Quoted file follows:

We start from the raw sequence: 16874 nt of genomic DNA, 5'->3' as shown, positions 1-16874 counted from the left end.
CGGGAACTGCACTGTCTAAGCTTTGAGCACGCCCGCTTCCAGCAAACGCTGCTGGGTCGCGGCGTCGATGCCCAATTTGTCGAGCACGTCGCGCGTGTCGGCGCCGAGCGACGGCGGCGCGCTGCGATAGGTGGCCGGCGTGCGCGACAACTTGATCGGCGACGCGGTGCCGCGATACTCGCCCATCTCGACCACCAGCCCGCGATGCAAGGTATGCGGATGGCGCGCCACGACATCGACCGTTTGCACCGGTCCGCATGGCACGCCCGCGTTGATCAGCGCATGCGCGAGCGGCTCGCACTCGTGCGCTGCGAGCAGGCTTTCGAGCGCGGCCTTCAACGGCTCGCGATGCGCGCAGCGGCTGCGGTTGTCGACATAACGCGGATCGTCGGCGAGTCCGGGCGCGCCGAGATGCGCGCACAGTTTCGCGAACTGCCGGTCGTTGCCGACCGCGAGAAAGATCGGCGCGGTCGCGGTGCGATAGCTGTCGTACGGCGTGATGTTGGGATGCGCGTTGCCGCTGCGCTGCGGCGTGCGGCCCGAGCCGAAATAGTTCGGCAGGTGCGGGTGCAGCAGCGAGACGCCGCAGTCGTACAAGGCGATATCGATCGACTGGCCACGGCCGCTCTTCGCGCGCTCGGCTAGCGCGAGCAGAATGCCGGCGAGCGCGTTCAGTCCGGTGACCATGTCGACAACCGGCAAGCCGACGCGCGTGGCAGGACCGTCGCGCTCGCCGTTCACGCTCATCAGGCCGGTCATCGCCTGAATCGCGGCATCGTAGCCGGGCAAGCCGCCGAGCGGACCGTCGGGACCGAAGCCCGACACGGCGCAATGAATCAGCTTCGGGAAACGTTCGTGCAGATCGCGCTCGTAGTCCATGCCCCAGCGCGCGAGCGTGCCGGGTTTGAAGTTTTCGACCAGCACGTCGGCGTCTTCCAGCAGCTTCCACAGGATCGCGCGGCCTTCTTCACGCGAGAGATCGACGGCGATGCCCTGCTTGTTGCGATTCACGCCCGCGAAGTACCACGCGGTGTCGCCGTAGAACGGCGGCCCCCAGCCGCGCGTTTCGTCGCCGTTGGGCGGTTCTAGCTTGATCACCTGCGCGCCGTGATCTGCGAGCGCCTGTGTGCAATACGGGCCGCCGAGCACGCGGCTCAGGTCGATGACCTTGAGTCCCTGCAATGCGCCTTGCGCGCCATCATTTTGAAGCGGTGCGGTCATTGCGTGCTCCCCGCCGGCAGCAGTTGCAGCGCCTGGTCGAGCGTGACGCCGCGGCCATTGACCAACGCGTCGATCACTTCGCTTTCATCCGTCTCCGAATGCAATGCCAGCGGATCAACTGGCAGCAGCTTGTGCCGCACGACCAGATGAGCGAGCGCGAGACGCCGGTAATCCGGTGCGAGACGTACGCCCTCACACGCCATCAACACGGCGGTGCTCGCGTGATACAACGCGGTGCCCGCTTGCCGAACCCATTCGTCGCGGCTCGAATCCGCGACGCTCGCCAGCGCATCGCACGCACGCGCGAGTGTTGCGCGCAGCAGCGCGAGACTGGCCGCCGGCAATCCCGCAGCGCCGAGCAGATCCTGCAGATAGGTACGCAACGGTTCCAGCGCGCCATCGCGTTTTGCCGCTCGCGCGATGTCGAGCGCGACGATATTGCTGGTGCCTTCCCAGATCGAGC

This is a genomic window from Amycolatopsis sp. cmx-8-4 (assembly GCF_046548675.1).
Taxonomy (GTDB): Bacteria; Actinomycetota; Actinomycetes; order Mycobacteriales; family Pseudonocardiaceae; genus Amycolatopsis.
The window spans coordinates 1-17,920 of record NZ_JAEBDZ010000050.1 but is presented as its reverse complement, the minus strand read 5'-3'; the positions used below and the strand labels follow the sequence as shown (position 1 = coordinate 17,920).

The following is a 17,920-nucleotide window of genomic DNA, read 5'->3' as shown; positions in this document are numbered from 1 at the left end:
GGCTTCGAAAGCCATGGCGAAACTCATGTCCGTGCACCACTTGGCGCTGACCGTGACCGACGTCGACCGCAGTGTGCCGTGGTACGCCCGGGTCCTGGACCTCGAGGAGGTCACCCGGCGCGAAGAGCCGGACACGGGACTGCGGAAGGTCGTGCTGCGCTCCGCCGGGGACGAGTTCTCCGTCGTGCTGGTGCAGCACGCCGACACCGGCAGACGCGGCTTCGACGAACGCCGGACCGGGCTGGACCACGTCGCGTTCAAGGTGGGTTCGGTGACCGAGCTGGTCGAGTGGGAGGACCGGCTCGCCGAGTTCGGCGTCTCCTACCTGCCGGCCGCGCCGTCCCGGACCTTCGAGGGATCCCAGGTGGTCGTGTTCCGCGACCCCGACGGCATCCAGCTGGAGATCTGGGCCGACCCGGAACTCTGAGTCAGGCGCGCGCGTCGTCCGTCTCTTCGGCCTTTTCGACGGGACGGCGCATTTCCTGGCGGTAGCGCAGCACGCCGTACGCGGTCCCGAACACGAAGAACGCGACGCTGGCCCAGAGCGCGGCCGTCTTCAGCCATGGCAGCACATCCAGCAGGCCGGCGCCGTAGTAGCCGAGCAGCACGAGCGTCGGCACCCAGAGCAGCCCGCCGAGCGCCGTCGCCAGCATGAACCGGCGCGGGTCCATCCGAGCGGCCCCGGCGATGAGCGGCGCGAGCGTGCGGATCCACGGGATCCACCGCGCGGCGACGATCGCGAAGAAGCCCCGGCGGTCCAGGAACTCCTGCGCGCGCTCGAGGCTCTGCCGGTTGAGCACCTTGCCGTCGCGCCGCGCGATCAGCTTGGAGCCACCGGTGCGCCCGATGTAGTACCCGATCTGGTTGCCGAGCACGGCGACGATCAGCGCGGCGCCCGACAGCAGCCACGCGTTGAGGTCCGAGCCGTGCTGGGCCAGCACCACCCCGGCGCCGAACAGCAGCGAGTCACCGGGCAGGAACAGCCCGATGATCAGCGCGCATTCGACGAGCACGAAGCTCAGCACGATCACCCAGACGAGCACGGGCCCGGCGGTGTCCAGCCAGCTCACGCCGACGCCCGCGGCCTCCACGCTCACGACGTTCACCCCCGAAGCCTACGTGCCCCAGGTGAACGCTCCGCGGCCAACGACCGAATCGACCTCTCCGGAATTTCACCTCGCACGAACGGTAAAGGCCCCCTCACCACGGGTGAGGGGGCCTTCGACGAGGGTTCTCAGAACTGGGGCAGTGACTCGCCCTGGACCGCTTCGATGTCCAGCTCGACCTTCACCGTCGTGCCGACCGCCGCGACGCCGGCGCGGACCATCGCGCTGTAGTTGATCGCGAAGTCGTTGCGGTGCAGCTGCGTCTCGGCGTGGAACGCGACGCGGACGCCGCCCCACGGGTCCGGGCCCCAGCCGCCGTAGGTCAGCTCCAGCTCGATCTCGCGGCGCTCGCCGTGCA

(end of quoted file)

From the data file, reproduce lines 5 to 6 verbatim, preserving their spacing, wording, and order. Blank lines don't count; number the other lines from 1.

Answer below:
The window spans coordinates 1-17,920 of record NZ_JAEBDZ010000050.1 but is presented as its reverse complement, the minus strand read 5'-3'; the positions used below and the strand labels follow the sequence as shown (position 1 = coordinate 17,920).

The following is a 17,920-nucleotide window of genomic DNA, read 5'->3' as shown; positions in this document are numbered from 1 at the left end: